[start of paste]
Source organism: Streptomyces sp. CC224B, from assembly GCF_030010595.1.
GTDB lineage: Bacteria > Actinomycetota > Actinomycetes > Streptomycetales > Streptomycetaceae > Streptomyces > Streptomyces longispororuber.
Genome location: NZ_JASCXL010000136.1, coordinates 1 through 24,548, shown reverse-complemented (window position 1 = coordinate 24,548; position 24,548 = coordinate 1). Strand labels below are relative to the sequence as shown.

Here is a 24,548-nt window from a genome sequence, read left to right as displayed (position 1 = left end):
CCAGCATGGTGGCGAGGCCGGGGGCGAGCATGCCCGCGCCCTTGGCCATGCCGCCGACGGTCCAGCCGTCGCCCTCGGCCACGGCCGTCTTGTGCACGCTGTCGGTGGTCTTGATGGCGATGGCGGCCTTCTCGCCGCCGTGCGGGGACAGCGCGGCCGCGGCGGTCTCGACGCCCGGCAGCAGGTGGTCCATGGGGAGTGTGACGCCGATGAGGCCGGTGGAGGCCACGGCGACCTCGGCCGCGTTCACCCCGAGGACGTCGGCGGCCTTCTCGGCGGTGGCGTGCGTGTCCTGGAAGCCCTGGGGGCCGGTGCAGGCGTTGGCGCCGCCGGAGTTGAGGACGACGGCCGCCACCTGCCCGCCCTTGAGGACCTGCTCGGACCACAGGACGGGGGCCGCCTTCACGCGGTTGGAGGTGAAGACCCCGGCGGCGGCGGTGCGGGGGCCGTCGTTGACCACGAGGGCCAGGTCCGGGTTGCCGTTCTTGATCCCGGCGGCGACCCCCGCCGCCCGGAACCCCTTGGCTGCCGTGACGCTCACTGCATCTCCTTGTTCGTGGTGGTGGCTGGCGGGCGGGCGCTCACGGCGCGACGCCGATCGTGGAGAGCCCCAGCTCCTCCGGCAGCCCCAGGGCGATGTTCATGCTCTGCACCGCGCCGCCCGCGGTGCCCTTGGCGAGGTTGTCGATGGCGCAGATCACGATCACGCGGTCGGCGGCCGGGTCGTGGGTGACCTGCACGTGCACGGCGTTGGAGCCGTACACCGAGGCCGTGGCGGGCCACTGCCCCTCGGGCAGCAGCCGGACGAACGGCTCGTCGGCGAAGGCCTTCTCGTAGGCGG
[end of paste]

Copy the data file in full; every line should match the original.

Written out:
Source organism: Streptomyces sp. CC224B, from assembly GCF_030010595.1.
GTDB lineage: Bacteria > Actinomycetota > Actinomycetes > Streptomycetales > Streptomycetaceae > Streptomyces > Streptomyces longispororuber.
Genome location: NZ_JASCXL010000136.1, coordinates 1 through 24,548, shown reverse-complemented (window position 1 = coordinate 24,548; position 24,548 = coordinate 1). Strand labels below are relative to the sequence as shown.

Here is a 24,548-nt window from a genome sequence, read left to right as displayed (position 1 = left end):
CCAGCATGGTGGCGAGGCCGGGGGCGAGCATGCCCGCGCCCTTGGCCATGCCGCCGACGGTCCAGCCGTCGCCCTCGGCCACGGCCGTCTTGTGCACGCTGTCGGTGGTCTTGATGGCGATGGCGGCCTTCTCGCCGCCGTGCGGGGACAGCGCGGCCGCGGCGGTCTCGACGCCCGGCAGCAGGTGGTCCATGGGGAGTGTGACGCCGATGAGGCCGGTGGAGGCCACGGCGACCTCGGCCGCGTTCACCCCGAGGACGTCGGCGGCCTTCTCGGCGGTGGCGTGCGTGTCCTGGAAGCCCTGGGGGCCGGTGCAGGCGTTGGCGCCGCCGGAGTTGAGGACGACGGCCGCCACCTGCCCGCCCTTGAGGACCTGCTCGGACCACAGGACGGGGGCCGCCTTCACGCGGTTGGAGGTGAAGACCCCGGCGGCGGCGGTGCGGGGGCCGTCGTTGACCACGAGGGCCAGGTCCGGGTTGCCGTTCTTGATCCCGGCGGCGACCCCCGCCGCCCGGAACCCCTTGGCTGCCGTGACGCTCACTGCATCTCCTTGTTCGTGGTGGTGGCTGGCGGGCGGGCGCTCACGGCGCGACGCCGATCGTGGAGAGCCCCAGCTCCTCCGGCAGCCCCAGGGCGATGTTCATGCTCTGCACCGCGCCGCCCGCGGTGCCCTTGGCGAGGTTGTCGATGGCGCAGATCACGATCACGCGGTCGGCGGCCGGGTCGTGGGTGACCTGCACGTGCACGGCGTTGGAGCCGTACACCGAGGCCGTGGCGGGCCACTGCCCCTCGGGCAGCAGCCGGACGAACGGCTCGTCGGCGAAGGCCTTCTCGTAGGCGG